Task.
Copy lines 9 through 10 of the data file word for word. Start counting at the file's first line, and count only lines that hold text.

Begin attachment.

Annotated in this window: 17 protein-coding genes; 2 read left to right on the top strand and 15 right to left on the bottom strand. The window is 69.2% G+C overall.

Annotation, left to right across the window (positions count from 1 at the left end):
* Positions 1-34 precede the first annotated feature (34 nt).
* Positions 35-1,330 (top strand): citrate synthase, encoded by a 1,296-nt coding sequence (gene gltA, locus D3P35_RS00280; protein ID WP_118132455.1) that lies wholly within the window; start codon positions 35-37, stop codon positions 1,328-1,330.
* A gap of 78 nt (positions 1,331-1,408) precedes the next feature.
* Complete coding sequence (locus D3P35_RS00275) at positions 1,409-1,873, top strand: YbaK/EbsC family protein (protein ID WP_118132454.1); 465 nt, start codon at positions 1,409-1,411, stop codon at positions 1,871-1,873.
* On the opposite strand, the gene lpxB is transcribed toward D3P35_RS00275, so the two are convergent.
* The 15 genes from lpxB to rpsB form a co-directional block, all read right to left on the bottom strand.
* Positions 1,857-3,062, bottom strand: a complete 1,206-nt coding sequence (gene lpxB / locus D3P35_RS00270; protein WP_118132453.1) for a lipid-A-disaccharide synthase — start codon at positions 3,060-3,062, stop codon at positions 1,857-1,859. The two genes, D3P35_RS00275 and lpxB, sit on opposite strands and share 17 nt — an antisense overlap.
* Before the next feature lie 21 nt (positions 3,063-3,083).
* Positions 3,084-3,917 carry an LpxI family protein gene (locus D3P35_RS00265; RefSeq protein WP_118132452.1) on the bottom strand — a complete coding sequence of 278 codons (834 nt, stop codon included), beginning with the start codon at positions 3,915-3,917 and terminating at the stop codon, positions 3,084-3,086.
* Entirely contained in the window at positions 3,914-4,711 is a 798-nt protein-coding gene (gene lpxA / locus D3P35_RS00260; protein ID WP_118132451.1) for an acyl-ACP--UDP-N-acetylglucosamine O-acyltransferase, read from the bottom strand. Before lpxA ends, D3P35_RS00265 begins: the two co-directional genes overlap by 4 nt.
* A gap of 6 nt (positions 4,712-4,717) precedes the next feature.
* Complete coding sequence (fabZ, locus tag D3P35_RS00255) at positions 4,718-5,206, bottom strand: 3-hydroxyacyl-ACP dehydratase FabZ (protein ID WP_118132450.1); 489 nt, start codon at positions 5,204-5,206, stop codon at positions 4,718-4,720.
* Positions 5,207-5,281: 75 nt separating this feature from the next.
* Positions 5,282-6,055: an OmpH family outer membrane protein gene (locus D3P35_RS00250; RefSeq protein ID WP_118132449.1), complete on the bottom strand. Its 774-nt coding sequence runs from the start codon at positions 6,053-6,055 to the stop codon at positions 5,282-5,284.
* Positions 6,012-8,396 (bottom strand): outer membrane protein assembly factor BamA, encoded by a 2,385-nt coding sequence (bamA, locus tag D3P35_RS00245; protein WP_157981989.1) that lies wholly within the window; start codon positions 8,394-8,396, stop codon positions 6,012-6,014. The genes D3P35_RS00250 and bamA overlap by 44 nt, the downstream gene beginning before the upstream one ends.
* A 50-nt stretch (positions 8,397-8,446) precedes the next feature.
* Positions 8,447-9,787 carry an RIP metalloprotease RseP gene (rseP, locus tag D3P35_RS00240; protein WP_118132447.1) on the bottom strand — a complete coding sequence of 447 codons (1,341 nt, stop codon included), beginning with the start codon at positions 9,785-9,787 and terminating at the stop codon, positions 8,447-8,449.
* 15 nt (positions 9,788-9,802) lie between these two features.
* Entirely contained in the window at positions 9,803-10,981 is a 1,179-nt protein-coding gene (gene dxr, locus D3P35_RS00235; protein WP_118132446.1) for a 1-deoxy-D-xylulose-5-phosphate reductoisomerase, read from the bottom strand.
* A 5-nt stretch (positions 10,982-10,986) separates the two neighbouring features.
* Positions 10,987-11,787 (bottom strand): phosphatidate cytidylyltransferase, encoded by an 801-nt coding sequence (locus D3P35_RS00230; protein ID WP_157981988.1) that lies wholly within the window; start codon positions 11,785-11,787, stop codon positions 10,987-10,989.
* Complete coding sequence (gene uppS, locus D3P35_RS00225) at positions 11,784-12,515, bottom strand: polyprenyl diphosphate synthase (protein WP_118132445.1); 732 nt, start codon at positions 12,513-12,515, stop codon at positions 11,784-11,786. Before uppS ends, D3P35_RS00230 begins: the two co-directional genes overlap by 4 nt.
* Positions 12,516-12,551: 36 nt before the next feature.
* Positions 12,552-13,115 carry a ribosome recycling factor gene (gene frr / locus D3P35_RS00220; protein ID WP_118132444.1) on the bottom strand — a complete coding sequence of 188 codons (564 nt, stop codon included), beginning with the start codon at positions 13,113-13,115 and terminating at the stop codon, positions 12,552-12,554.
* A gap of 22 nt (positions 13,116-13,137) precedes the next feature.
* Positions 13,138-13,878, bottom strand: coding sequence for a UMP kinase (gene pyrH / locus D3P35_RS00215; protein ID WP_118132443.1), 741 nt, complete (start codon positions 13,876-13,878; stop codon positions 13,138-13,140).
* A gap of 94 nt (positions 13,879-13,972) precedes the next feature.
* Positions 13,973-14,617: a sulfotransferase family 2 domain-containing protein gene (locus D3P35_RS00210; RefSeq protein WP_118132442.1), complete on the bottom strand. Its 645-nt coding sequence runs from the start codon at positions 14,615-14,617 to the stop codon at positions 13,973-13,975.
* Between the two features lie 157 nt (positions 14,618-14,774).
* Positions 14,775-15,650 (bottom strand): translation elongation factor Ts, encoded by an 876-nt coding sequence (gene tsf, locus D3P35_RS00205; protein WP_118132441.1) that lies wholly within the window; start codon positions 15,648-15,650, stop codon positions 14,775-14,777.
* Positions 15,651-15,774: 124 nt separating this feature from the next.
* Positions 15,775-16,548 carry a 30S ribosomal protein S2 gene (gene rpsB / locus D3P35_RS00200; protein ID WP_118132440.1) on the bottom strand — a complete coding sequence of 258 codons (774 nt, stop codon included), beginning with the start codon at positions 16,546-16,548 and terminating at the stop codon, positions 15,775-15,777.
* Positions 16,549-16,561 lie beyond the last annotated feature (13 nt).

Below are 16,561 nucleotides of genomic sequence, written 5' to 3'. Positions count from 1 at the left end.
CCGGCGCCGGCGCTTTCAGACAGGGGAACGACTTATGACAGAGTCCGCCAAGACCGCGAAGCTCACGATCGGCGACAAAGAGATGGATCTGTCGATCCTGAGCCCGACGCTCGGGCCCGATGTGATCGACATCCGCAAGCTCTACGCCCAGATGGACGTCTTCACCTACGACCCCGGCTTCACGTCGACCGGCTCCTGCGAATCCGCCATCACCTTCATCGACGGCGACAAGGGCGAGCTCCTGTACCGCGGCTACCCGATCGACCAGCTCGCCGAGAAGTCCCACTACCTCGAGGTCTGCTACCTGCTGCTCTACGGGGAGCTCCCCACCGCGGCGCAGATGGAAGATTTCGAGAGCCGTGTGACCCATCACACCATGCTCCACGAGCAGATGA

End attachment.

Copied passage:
* Positions 1,857-3,062, bottom strand: a complete 1,206-nt coding sequence (gene lpxB / locus D3P35_RS00270; protein WP_118132453.1) for a lipid-A-disaccharide synthase — start codon at positions 3,060-3,062, stop codon at positions 1,857-1,859. The two genes, D3P35_RS00275 and lpxB, sit on opposite strands and share 17 nt — an antisense overlap.
* Before the next feature lie 21 nt (positions 3,063-3,083).